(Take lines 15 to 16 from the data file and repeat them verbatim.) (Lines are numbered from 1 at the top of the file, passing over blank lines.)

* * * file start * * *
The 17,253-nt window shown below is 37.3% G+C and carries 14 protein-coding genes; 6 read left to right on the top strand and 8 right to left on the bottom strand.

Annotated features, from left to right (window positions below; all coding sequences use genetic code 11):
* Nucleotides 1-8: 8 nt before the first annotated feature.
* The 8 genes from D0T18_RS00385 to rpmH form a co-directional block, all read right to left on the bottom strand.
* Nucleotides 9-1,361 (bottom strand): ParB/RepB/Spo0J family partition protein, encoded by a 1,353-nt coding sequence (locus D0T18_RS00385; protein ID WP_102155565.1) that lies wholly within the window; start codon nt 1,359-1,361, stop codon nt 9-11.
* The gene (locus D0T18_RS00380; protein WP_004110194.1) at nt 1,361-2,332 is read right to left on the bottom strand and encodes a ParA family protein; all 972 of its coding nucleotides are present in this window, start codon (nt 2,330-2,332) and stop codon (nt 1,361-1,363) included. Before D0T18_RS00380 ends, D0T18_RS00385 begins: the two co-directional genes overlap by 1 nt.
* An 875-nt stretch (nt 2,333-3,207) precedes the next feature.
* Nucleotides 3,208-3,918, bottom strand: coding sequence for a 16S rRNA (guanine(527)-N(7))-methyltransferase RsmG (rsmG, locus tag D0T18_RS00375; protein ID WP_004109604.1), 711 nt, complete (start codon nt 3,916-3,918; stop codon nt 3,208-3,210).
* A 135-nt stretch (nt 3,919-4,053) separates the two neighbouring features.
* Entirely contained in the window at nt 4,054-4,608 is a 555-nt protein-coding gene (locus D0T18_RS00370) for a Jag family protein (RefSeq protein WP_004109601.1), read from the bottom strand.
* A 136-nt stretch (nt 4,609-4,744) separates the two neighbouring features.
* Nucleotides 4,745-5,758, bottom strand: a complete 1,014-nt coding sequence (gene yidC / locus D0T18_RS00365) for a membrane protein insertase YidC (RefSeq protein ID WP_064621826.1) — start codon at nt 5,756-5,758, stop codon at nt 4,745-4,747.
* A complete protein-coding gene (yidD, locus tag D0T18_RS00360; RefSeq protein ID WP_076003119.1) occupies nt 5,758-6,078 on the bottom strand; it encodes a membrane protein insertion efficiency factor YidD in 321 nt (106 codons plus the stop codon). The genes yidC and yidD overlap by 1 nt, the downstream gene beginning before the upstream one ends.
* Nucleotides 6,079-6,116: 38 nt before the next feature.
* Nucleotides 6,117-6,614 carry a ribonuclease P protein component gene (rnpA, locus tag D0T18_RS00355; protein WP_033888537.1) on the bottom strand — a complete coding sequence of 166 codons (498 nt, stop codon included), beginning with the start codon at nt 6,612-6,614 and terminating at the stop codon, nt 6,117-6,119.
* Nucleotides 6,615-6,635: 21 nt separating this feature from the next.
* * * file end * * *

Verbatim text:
* Nucleotides 6,117-6,614 carry a ribonuclease P protein component gene (rnpA, locus tag D0T18_RS00355; protein WP_033888537.1) on the bottom strand — a complete coding sequence of 166 codons (498 nt, stop codon included), beginning with the start codon at nt 6,612-6,614 and terminating at the stop codon, nt 6,117-6,119.
* Nucleotides 6,615-6,635: 21 nt separating this feature from the next.